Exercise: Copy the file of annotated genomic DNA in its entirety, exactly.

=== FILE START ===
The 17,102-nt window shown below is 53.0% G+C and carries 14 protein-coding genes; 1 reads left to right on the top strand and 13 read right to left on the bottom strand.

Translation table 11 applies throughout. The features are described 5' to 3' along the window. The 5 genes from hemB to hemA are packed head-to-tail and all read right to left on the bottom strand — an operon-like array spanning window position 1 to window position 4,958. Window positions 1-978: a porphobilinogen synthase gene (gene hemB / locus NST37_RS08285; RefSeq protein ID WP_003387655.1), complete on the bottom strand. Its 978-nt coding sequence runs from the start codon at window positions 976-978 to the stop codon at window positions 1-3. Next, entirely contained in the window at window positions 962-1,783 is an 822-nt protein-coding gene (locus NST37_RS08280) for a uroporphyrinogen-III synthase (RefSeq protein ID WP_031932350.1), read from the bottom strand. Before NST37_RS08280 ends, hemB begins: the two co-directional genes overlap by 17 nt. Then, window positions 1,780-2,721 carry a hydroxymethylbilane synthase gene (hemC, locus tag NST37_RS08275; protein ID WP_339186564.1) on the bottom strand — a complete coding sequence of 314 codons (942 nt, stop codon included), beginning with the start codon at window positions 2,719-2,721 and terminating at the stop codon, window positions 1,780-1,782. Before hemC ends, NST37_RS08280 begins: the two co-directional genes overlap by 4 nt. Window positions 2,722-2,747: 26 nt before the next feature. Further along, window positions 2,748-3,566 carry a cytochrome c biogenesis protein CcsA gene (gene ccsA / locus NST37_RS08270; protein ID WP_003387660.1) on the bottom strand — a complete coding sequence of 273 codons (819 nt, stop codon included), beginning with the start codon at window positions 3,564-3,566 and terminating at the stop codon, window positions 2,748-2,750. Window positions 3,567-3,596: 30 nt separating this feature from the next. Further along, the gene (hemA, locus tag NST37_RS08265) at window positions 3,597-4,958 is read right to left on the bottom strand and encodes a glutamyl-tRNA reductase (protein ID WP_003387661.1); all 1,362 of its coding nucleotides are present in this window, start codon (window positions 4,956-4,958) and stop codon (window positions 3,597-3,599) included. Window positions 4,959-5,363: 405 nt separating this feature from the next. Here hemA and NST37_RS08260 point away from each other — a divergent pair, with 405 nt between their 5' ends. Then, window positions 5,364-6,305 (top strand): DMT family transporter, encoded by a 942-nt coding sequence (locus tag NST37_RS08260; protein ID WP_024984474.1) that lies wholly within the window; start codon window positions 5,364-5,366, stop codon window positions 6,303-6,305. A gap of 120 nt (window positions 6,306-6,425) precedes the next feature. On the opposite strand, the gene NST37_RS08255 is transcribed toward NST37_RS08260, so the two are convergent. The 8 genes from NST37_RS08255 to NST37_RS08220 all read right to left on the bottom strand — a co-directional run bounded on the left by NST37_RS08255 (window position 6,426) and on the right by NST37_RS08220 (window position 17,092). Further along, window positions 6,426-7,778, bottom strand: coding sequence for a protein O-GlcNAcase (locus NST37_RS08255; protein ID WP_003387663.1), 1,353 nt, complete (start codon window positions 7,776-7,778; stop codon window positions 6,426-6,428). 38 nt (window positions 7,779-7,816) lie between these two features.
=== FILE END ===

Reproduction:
The 17,102-nt window shown below is 53.0% G+C and carries 14 protein-coding genes; 1 reads left to right on the top strand and 13 read right to left on the bottom strand.

Translation table 11 applies throughout. The features are described 5' to 3' along the window. The 5 genes from hemB to hemA are packed head-to-tail and all read right to left on the bottom strand — an operon-like array spanning window position 1 to window position 4,958. Window positions 1-978: a porphobilinogen synthase gene (gene hemB / locus NST37_RS08285; RefSeq protein ID WP_003387655.1), complete on the bottom strand. Its 978-nt coding sequence runs from the start codon at window positions 976-978 to the stop codon at window positions 1-3. Next, entirely contained in the window at window positions 962-1,783 is an 822-nt protein-coding gene (locus NST37_RS08280) for a uroporphyrinogen-III synthase (RefSeq protein ID WP_031932350.1), read from the bottom strand. Before NST37_RS08280 ends, hemB begins: the two co-directional genes overlap by 17 nt. Then, window positions 1,780-2,721 carry a hydroxymethylbilane synthase gene (hemC, locus tag NST37_RS08275; protein ID WP_339186564.1) on the bottom strand — a complete coding sequence of 314 codons (942 nt, stop codon included), beginning with the start codon at window positions 2,719-2,721 and terminating at the stop codon, window positions 1,780-1,782. Before hemC ends, NST37_RS08280 begins: the two co-directional genes overlap by 4 nt. Window positions 2,722-2,747: 26 nt before the next feature. Further along, window positions 2,748-3,566 carry a cytochrome c biogenesis protein CcsA gene (gene ccsA / locus NST37_RS08270; protein ID WP_003387660.1) on the bottom strand — a complete coding sequence of 273 codons (819 nt, stop codon included), beginning with the start codon at window positions 3,564-3,566 and terminating at the stop codon, window positions 2,748-2,750. Window positions 3,567-3,596: 30 nt separating this feature from the next. Further along, the gene (hemA, locus tag NST37_RS08265) at window positions 3,597-4,958 is read right to left on the bottom strand and encodes a glutamyl-tRNA reductase (protein ID WP_003387661.1); all 1,362 of its coding nucleotides are present in this window, start codon (window positions 4,956-4,958) and stop codon (window positions 3,597-3,599) included. Window positions 4,959-5,363: 405 nt separating this feature from the next. Here hemA and NST37_RS08260 point away from each other — a divergent pair, with 405 nt between their 5' ends. Then, window positions 5,364-6,305 (top strand): DMT family transporter, encoded by a 942-nt coding sequence (locus tag NST37_RS08260; protein ID WP_024984474.1) that lies wholly within the window; start codon window positions 5,364-5,366, stop codon window positions 6,303-6,305. A gap of 120 nt (window positions 6,306-6,425) precedes the next feature. On the opposite strand, the gene NST37_RS08255 is transcribed toward NST37_RS08260, so the two are convergent. The 8 genes from NST37_RS08255 to NST37_RS08220 all read right to left on the bottom strand — a co-directional run bounded on the left by NST37_RS08255 (window position 6,426) and on the right by NST37_RS08220 (window position 17,092). Further along, window positions 6,426-7,778, bottom strand: coding sequence for a protein O-GlcNAcase (locus NST37_RS08255; protein ID WP_003387663.1), 1,353 nt, complete (start codon window positions 7,776-7,778; stop codon window positions 6,426-6,428). 38 nt (window positions 7,779-7,816) lie between these two features.